Humans Acting At Scale

18 Nov 2022

The aphorism "A person is smart, but people are stupid" has always stood out to me. It never sat right. If an element of a set contains a property, then the set ought to exhibit the same property. Right?! Well, what are we really trying to communicate when we say this?

I think one aspect of what we're trying to say is that when we take a given person in a situation, we're probably imagining that person at their best. Any given person in their best moment, ready, willing and focused, is going to behave as intelligently as they possibly can.

But what are we saying about "people" in groups? We're no longer imagining one situation, but all situations. And not when any of those given people are at their best, but everywhere along the Bell curve of their possible performance.

We're comparing an individual high water mark, with the average of a bunch of people between their good and bad moments and days. No wonder! I think there is a more charitable description than we can give this than the common aphorism. That is: Humans Acting at Scale.

Why am I interested in this as a software engineer? I build systems that other engineers operate. I build products that users & customers operate. When building these systems and products there are a lot of decisions to make along the way. When we're making these decisions are we thinking about our users and their abilities?

Are we thinking that they will only be operating the system or product after 10 hours of good sleep, after their first cup of caffeine, in their favorite outfit, without a care in the world, and totally focused on doing an excellent job today? Or do we think that they'll be operating the system or product with one hand because with their other hand they are on the phone trying to get someone to come fix their furnace, after they got a bad night's sleep because their dog was up until 1am vomiting? If they drop their phone on the keyboard, or the cat walks across it—what happens?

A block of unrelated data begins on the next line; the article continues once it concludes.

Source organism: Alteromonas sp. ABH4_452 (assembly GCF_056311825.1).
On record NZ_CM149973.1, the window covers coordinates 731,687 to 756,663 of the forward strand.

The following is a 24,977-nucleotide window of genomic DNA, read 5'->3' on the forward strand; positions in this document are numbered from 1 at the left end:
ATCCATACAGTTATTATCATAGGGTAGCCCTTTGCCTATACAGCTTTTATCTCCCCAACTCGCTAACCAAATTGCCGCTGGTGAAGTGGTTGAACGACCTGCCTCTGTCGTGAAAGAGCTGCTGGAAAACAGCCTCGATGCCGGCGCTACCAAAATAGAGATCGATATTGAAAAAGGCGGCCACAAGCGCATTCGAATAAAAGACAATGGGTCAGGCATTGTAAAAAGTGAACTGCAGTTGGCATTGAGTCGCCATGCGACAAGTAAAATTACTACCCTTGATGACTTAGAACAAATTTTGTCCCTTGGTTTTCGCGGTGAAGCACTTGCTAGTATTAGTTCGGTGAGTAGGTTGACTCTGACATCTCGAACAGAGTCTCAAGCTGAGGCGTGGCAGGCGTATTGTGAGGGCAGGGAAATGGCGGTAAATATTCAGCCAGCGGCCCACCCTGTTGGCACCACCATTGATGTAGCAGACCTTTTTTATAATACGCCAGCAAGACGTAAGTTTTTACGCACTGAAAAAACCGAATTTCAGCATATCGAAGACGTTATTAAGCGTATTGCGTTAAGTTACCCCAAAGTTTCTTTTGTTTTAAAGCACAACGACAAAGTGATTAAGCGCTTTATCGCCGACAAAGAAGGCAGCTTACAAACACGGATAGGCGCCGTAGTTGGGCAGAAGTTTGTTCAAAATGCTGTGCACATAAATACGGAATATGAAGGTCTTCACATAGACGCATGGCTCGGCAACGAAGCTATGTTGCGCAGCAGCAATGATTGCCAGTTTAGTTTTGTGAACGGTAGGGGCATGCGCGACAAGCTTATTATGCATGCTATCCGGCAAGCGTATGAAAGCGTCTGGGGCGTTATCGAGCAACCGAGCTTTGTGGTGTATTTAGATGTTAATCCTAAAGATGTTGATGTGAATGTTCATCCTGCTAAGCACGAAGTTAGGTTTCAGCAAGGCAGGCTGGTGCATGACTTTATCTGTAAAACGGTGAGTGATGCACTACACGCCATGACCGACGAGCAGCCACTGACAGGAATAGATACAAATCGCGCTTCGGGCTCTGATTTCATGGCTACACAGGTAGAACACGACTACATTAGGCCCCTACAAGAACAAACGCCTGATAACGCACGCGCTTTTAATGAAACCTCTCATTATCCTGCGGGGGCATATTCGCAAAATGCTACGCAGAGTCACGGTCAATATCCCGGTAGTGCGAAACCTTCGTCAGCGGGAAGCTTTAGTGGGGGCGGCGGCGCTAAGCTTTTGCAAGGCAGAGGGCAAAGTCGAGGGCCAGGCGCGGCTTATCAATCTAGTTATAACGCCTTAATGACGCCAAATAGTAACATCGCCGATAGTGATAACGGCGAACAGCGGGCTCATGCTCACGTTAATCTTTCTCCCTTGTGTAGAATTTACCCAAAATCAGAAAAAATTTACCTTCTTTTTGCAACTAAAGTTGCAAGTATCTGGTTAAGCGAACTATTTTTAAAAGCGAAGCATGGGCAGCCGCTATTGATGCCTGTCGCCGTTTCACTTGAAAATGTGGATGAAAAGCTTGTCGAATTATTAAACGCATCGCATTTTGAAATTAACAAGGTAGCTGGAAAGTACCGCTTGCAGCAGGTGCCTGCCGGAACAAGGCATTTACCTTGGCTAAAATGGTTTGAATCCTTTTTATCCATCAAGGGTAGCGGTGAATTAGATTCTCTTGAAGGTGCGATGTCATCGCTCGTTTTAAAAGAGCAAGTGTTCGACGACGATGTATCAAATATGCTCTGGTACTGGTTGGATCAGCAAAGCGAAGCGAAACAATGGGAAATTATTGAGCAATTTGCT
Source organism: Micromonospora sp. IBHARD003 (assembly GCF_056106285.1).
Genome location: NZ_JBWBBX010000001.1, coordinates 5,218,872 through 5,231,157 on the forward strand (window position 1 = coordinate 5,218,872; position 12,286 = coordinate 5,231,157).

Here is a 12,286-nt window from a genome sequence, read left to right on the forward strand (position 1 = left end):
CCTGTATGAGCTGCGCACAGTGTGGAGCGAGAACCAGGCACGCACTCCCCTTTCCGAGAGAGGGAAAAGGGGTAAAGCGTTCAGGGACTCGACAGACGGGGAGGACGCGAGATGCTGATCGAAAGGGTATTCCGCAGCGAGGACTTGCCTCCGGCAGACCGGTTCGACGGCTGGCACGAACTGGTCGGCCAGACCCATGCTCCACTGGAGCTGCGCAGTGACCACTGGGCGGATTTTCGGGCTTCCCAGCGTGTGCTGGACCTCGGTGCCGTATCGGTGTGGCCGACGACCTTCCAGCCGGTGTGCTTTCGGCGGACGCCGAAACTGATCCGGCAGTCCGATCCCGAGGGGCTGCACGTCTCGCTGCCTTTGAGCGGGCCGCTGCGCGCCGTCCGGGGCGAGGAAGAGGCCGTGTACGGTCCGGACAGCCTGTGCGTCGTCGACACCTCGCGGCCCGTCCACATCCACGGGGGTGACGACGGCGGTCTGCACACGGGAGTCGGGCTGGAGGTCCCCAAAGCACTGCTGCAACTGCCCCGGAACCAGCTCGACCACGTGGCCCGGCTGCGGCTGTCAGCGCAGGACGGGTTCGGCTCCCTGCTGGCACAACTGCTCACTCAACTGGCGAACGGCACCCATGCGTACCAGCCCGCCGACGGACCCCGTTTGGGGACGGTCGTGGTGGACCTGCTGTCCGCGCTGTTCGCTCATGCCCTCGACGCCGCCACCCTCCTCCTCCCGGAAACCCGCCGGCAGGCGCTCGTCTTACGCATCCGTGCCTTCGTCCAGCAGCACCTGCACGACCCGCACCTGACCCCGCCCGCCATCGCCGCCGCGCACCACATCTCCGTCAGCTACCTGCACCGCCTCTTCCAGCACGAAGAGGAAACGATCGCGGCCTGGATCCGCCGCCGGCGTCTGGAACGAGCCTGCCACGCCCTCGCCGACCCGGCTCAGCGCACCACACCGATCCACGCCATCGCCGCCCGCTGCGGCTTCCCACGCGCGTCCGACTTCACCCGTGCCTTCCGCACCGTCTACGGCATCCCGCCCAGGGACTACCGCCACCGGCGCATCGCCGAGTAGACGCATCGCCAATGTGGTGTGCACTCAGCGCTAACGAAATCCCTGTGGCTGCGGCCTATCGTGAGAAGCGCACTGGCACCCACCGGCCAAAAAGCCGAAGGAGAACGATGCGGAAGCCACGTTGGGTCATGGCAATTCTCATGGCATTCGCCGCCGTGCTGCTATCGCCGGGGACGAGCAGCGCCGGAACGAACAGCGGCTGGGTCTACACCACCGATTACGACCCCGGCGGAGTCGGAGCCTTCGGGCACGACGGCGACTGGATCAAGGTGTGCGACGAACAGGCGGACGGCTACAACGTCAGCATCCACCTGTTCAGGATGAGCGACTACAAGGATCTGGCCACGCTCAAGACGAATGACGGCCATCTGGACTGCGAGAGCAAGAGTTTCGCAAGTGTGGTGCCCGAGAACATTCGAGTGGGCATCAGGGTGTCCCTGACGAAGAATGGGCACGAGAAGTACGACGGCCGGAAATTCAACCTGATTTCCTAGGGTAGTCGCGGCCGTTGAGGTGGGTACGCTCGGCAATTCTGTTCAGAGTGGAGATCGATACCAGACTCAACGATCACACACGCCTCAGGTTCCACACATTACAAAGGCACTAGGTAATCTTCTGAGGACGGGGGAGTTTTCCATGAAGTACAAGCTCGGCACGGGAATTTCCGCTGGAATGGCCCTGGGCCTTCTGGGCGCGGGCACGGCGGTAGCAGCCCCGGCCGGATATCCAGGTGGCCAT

How many things does this operator need to remember (Knowledge in the Head) versus things the system is showing them and giving them feedback on (Knowledge in the World)? How are details surfaced to the operator? How are expectations and impact of their operations communicated back to them? Do they get a clear confirmation screen? Are their actions reversible?

Once we're working with a product or system that is operated by a group, or multiple groups, of people we have to stop considering the fact that we know one of the individual humans who is operating it. "I know Steve, Steve is great at his job. This is a little complicated, but he can handle it." We have to consider how many other people are also operating it, who no doubt are also good at their job. But that we are all simply human, and our ability to perform & operate varies all the time due to an uncountable number of factors.

Demanding a standard of "just be better and don't make mistakes next time" is not a valid approach you can have towards operators.

Designing with empathy is not about pitying people, or even thinking you're better than them (you're not). It is about designing for the worst outcomes and making sure your system and product support what the humans need in the face of those worst outcomes.